Tax Credits can be a lifeline for a number of taxpayers on lower income and most individuals will be aware that each year a renewal form must be completed prior to the deadline of 31 July in order for payments to continue without a gap.
As a result of the Covid-19 pandemic however HM Revenue & Customs (HMRC) have made a departure from the usual renewal process and taken the decision to automatically renew most tax credit claims this year. Individuals are being urged to check their renewal notices carefully since HMRC may not have used the most up to date information. This could lead to inflated awards being made, resulting in tax payers having to repay any overpaid tax credits as well as facing potential penalties for over claiming.
In the past if a taxpayer was already claiming tax credits, they would automatically receive a pack from HMRC asking for their income details for the previous year in order to determine the award going forwards. It was then important that these details were provided to HMRC before the deadline of 31 July so that payments continued without a gap.
This year, because of the pandemic, HMRC will automatically renew most tax credit claims. This means that HMRC will set out the claimant’s circumstances in a renewal notice leaving the claimant to contact them if the details are wrong. HMRC will finalise entitlement for 2019/20, and put in place a claim for 2020/21, on or shortly after 31 July 2020.
HMRC are using the last income figures they have on record in preparing the renewals. There have however been instances where the figures being used have not appeared on the notices sent out thereby making it difficult for recipients to check their claim. The Low Income Tax Reform Group (LITRG) have indicated that this issue mainly affects claimants who have income that HMRC do not know about, for example the self-employed, those who receive taxable social security benefits and those with other types of income such as rent. This is due to the fact that HMRC will not have the most up to date figures for the 2019/20 tax year for many individuals.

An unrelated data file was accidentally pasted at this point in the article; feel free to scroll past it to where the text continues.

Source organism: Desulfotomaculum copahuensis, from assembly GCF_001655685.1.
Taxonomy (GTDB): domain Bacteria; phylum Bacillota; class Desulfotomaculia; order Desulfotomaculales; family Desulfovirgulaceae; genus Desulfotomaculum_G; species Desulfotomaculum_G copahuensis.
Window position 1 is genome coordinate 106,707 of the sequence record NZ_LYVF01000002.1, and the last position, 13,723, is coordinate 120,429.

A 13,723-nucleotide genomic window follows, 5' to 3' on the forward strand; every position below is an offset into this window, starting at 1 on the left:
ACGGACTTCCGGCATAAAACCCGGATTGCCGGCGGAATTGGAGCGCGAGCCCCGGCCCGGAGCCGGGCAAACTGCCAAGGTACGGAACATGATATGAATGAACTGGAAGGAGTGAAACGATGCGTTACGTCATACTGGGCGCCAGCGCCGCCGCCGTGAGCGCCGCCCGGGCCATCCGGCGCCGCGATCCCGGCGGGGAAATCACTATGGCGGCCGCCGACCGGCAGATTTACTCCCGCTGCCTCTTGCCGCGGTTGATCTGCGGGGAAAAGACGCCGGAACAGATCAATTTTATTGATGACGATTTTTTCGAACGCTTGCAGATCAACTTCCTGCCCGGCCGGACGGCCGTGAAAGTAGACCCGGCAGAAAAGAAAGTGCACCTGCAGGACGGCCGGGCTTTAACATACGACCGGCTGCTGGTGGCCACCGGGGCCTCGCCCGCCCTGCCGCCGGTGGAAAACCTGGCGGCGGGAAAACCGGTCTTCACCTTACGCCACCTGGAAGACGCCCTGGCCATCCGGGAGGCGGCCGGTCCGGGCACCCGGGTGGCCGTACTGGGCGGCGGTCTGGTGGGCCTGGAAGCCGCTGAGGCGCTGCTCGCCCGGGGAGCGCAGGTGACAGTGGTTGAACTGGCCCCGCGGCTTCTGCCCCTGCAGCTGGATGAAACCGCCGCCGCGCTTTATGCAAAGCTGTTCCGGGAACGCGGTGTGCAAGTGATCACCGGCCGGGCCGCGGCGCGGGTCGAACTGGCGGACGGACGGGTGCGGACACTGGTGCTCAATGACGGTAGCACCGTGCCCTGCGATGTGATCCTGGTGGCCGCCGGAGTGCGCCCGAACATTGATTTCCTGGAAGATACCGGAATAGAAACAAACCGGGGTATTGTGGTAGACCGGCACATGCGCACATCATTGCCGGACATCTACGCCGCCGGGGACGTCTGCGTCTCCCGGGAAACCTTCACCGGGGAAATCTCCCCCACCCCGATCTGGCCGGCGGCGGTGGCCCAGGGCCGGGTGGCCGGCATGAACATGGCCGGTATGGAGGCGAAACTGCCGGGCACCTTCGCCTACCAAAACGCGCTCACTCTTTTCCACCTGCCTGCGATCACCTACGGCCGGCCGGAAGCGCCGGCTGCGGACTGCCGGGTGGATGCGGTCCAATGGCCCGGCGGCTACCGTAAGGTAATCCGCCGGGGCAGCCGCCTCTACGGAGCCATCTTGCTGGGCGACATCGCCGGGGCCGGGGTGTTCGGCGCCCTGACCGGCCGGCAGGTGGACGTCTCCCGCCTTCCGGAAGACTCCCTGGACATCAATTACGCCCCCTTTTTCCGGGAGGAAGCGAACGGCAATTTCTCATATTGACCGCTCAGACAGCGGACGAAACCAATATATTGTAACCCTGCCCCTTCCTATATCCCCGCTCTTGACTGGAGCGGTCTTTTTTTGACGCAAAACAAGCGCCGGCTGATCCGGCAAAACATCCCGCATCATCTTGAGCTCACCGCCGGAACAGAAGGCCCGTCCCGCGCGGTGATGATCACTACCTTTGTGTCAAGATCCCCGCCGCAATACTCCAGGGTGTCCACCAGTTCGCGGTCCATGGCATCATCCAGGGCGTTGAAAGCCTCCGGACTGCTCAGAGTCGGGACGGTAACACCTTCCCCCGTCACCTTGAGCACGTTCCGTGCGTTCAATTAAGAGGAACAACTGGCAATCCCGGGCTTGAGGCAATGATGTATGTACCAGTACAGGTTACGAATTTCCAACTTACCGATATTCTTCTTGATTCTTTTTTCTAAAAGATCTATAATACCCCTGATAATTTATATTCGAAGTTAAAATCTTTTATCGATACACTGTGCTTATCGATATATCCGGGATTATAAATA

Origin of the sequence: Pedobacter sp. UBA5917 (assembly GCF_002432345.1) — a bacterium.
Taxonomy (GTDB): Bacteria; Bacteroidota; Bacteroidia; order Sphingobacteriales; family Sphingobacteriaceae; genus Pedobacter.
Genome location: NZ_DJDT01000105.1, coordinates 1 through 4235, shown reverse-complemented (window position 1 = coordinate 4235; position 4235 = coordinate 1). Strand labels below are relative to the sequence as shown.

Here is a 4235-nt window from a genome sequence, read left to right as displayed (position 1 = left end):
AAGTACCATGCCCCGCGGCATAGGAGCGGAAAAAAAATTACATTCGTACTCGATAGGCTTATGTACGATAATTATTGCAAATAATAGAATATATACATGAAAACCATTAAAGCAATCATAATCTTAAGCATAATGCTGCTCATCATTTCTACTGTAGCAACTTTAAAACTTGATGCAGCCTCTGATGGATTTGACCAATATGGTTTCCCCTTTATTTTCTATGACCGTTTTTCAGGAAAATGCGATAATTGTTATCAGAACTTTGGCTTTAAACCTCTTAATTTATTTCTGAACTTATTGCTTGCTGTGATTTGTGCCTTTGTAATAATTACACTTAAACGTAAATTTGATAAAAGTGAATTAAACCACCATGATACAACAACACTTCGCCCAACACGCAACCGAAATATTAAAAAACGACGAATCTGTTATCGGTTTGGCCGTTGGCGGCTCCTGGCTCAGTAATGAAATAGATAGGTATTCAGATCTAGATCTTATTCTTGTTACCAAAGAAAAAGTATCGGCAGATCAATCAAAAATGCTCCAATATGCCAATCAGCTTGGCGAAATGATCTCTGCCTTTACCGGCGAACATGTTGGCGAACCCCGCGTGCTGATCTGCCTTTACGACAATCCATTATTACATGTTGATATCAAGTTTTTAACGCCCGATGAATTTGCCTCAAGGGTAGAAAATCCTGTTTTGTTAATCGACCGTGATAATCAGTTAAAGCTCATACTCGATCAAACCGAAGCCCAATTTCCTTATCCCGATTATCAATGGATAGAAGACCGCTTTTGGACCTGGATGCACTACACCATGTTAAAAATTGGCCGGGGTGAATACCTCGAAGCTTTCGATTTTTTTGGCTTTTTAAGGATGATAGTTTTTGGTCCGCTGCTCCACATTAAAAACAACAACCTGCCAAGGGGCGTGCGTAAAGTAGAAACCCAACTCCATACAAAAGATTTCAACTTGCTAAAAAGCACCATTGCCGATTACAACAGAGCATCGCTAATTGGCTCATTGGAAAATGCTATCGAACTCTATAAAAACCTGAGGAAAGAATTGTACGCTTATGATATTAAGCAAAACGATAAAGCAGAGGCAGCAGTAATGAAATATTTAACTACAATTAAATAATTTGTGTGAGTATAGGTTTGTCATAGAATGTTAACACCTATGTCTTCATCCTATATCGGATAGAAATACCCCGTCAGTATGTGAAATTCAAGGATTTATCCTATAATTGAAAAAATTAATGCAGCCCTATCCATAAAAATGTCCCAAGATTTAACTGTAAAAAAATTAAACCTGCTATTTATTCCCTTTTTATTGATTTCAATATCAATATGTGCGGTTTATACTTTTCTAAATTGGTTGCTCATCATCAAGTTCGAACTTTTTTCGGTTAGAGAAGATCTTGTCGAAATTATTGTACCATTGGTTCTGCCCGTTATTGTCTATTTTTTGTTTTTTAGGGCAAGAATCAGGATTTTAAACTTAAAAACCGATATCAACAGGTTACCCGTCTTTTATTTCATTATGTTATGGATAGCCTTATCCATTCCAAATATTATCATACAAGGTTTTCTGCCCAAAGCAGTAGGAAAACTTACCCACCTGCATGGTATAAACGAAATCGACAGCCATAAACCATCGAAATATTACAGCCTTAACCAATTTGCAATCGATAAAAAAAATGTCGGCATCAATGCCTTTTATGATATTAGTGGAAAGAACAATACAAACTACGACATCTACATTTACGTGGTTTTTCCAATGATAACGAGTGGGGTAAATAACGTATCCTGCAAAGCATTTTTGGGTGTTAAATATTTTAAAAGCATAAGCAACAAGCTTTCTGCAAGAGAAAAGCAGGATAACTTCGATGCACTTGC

Even if HMRC have data from employers and pension providers, claimants should still check to see if they make any deductions from those income figures for things such as pension contributions, certain work expenses and some statutory payments.
Tax credit claimants are therefore being advised to carefully check their renewal notices and the income figures used. They should contact HMRC before 31 July 2020 in order to either correct the information or make sure the information held is correct. Those individuals who have not received a renewal notice should also ensure they contact HMRC before 31 July 2020 to renew their claims.
There are a number of ways taxpayers can renew their claims, check the information held and check their tax credits payments schedules with HMRC:
- Using the HMRC app;
- Phoning HMRC tax credits helpline (0345 300 3900);
- By going online using the personal tax account.
Given the possible glitch in the figures used by HMRC in calculating claims this year as well as the fact the renewal process will look different for many individuals, it is important that claimants check their renewal paperwork very carefully. HMRC have stated that if any information it holds is incorrect or incomplete then taxpayers may have to repay any tax credits that are overpaid as a result of this and could also incur penalties.
In April, HMRC announced Working Tax Credit customers would receive up to £20 extra each week from 6 April 2020 until 5 April 2021, as part of a number of measures to support the country during the Coronavirus pandemic.
There has been speculation in the media today regarding possible incentives the Chancellor may introduce to aid the economy in its recovery following the easing of many of the lockdown rules. These include the potential reduction in VAT and stamp duty.
The chancellor is due to make his statement on Wednesday of this week, 8 July 2020, and when full details are available we will keep you updated of any significant developments.
Our updated working arrangement – We remain ‘Open for business’
Our staff have returned to office based working on a rota basis, each attending two days a week, whilst continuing to work from home at other times. They can still be contacted in the usual way either via email or by calling the office number where reception will divert your call to the appropriate staff member.
If you would like more information or if you require our assistance regarding tax credits please speak to your usual contact at the firm.
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